Mortal Kombat is back in a big way.
The classic fighting franchise was a powerhouse franchise in the ‘90s, but slowly sunk into niche status as the industry moved forward. For a while, it seemed like the franchise’s peak had long since passed. Flash forward to 2021 and the series is thriving as a multimedia franchise between games and movies.
It’s a triumphant moment for fans who have stuck with Mortal Kombat through thick and thin. The series has persevered through waves of controversy and blood to get where it is today. For example, the fact that Mortal Kombat 11 is on Nintendo Switch in all its gory glory is something that’s easy to take for granted. If you’ve yet to play it, it’s a good moment to do so and reflect on how much the series has fought through to get here.
Anyone who knows the name Mortal Kombat likely knows the firestorm it started. When the first game in the series launched in 1992, it sent shockwaves through the world. It crossed over into mainstream news due to its graphic violence (which looks pretty tame next to Mortal Kombat 11’s gruesome fatalities). Paranoid parents saw the game as evidence that video games were corrupting our kids.
What’s particularly funny about the series’ history is its relationship with Nintendo. The company has long been seen as “family-friendly” compared to competitors, but Mortal Kombat proved to be a challenge to that idea. As a result, the SNES release of the game was quite different from other versions. Blood was palette-swapped to look like sweat and some of the game’s more graphic fatalities were watered down. It was an early case of video game censorship that made Nintendo look squeaky clean next to competitors like Sega.
Fast forward to Mortal Kombat 11, and it’s clear how much has changed since then. The fighting game is one of the most violent games on the market today and it runs on Switch without any tweaks. You can rip out an opponent’s brain and then hop into a round of Mario Kart 8 Deluxe without swapping systems.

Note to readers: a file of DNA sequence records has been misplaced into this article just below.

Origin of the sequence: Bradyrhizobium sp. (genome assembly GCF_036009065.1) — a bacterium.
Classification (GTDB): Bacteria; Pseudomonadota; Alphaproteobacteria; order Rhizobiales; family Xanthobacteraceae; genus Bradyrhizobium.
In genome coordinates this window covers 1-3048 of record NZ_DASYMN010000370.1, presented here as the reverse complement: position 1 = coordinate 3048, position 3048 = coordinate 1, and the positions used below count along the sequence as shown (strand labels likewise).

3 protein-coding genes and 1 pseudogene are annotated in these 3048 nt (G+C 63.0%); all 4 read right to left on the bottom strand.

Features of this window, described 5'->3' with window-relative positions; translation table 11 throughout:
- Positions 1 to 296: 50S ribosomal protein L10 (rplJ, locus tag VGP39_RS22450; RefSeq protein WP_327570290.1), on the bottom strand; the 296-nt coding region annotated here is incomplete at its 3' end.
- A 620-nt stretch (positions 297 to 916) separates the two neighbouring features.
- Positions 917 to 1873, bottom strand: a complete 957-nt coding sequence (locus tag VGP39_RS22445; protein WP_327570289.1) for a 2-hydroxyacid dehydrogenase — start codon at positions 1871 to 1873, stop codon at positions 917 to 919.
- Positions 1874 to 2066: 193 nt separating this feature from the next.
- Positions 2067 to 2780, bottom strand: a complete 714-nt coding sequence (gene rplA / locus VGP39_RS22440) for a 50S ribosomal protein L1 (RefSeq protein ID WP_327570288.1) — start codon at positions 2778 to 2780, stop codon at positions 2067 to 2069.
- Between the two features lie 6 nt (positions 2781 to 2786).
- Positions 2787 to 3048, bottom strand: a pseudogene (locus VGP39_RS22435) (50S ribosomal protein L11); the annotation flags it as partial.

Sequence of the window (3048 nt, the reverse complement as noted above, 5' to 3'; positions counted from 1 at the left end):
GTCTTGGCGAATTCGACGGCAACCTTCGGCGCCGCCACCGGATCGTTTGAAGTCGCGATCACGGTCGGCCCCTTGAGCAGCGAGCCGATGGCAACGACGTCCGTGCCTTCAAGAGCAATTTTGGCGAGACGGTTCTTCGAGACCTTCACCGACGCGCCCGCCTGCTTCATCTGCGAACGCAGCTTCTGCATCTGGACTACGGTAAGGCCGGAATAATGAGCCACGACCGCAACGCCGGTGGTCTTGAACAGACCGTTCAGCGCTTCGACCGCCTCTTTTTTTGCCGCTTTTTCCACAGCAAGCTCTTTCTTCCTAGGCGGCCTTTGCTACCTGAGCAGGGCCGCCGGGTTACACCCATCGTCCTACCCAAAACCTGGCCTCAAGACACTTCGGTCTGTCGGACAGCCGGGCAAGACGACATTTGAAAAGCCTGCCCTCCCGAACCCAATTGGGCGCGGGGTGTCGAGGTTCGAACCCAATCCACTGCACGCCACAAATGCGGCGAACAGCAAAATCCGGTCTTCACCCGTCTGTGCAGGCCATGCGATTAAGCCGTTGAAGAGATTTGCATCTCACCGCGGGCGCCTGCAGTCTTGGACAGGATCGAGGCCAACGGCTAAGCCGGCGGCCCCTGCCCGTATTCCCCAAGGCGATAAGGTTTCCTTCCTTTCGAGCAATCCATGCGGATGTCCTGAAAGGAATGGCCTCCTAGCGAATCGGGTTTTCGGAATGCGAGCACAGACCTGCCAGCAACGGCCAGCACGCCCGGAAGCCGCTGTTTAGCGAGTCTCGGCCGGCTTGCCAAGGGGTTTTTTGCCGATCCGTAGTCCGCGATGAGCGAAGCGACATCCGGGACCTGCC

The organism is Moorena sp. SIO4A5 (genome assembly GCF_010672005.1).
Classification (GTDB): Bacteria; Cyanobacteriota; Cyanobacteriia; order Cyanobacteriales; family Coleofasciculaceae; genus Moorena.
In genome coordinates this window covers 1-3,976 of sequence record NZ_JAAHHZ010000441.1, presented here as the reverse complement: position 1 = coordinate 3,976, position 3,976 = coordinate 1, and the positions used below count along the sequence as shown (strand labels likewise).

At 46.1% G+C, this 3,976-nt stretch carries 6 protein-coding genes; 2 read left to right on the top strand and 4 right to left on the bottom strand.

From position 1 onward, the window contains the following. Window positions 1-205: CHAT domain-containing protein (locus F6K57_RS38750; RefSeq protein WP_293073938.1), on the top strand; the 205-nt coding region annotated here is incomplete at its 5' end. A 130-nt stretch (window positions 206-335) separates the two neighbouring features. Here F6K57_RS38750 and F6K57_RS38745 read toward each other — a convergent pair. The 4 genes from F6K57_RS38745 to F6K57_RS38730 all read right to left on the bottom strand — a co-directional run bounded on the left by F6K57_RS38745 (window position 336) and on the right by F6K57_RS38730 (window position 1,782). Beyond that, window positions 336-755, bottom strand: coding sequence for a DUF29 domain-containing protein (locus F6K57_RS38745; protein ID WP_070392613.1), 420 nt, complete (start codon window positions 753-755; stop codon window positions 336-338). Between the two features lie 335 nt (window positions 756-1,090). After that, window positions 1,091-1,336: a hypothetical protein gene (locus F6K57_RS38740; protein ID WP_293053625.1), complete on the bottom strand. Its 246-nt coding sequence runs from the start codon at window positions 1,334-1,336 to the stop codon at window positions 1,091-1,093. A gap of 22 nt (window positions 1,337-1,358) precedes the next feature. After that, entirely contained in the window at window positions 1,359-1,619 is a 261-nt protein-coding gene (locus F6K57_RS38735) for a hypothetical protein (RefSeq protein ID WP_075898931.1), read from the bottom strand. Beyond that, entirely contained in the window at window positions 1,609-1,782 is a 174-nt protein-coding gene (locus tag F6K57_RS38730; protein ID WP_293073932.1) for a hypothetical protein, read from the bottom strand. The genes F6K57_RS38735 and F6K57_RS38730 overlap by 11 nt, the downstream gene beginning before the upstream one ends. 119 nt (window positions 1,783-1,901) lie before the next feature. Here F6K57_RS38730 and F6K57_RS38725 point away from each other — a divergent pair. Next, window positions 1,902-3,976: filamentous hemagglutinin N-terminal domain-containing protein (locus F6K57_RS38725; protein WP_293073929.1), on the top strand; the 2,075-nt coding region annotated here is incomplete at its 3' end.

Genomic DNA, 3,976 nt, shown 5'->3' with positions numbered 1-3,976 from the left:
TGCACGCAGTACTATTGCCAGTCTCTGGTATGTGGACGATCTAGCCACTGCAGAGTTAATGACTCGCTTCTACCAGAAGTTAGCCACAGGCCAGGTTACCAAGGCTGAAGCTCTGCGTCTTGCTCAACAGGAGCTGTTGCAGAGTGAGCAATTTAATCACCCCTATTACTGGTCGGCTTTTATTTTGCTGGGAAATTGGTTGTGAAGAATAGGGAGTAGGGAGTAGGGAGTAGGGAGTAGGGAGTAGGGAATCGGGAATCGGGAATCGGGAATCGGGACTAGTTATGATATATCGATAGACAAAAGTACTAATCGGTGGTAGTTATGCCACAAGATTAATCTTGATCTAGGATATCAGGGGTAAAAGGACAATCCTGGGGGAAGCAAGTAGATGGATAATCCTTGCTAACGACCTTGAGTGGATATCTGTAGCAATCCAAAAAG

That speaks volumes to how well Mortal Kombat has managed to fight back controversy over the years, but it also speaks to Nintendo’s own evolution. While the company’s first-party games remain wholesome, Nintendo has loosened its reluctance towards violence on its platforms. That’s helped the Switch stay competitive with Sony and Microsoft by way of third-party heavy-hitters like Doom Eternal being added to its library.
That doesn’t mean that Nintendo itself will drop its wholesome image anytime soon. When asked about the popularity of shooters in a 2020 interview with The New Yorker, legendary designer Shigeru Miyamoto emphasized that he wants to see developers challenge the traditional ideas of what’s fun.
“I think humans are wired to experience joy when we throw a ball and hit a target, for example,” Miyamoto said. “But, when it comes to video games, I have some resistance to focusing on this single source of pleasure … I don’t think it’s necessarily bad that there are studios that really home in on that simple mechanic, but it’s not ideal to have everybody doing it just because that kind of game sells well. It would be great if developers found new ways to elicit joy in their players.”
Don’t expect Mario to start ripping out spines anytime soon, but at least you can do that on a Nintendo platform these days with Mortal Kombat 11.